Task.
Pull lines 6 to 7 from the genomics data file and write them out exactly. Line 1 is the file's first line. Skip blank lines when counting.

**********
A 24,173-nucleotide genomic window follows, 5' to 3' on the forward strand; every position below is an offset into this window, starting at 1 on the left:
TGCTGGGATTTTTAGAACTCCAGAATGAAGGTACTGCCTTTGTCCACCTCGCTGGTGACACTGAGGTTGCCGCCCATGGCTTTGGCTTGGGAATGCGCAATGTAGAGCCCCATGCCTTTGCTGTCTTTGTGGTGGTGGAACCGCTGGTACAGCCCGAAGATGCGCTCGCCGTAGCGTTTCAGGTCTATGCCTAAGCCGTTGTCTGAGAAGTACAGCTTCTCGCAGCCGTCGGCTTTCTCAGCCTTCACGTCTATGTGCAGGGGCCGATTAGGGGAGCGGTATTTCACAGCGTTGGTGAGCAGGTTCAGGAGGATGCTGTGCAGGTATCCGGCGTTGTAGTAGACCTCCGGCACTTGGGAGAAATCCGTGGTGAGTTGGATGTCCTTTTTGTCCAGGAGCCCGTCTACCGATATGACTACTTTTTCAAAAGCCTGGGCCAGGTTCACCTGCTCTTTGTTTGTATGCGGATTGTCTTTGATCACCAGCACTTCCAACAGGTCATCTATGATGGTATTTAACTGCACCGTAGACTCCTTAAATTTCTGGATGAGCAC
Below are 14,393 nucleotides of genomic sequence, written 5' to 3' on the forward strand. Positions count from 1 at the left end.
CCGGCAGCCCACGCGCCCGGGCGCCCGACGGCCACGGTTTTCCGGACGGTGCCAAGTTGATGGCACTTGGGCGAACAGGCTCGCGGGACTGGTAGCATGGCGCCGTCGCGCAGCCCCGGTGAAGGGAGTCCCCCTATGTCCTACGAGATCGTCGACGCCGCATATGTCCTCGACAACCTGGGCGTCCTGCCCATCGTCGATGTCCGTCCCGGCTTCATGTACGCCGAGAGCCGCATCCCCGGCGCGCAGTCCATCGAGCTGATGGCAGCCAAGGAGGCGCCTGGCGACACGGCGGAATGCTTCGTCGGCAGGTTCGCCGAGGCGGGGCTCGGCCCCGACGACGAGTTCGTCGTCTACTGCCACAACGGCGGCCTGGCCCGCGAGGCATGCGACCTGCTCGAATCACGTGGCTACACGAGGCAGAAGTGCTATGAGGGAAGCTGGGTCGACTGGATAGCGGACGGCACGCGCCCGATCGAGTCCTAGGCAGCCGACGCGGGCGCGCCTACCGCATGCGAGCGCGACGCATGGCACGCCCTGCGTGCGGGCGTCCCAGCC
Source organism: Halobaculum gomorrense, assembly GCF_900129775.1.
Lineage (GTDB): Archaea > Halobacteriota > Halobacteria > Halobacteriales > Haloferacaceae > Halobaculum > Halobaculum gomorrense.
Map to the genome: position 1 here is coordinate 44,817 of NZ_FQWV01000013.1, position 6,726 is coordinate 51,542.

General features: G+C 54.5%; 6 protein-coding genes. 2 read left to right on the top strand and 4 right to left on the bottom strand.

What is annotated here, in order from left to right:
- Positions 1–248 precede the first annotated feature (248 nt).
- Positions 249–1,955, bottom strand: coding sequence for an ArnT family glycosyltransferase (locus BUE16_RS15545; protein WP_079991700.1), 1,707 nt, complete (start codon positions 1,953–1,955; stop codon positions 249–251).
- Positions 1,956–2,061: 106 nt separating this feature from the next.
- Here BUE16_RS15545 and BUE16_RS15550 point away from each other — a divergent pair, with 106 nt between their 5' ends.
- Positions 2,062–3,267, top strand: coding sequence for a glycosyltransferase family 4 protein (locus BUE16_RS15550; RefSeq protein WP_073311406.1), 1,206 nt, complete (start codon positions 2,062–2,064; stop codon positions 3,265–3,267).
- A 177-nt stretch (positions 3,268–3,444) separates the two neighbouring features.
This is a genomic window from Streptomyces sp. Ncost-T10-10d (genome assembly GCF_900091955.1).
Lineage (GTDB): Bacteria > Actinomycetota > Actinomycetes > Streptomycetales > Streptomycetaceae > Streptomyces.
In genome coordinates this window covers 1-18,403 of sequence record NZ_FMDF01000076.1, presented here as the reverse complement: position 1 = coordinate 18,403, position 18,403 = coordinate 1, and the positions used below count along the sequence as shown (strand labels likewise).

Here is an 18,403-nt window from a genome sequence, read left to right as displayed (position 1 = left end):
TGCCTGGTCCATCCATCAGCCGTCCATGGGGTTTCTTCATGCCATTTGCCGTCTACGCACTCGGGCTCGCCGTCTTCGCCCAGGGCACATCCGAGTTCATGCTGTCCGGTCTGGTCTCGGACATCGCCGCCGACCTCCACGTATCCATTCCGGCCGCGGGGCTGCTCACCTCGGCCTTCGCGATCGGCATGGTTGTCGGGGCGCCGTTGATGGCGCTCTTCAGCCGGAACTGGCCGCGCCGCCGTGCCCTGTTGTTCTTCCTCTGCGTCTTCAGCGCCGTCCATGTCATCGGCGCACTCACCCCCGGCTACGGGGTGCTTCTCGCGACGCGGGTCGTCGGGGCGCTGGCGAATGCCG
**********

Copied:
Lineage (GTDB): Archaea > Halobacteriota > Halobacteria > Halobacteriales > Haloferacaceae > Halobaculum > Halobaculum gomorrense.
Map to the genome: position 1 here is coordinate 44,817 of NZ_FQWV01000013.1, position 6,726 is coordinate 51,542.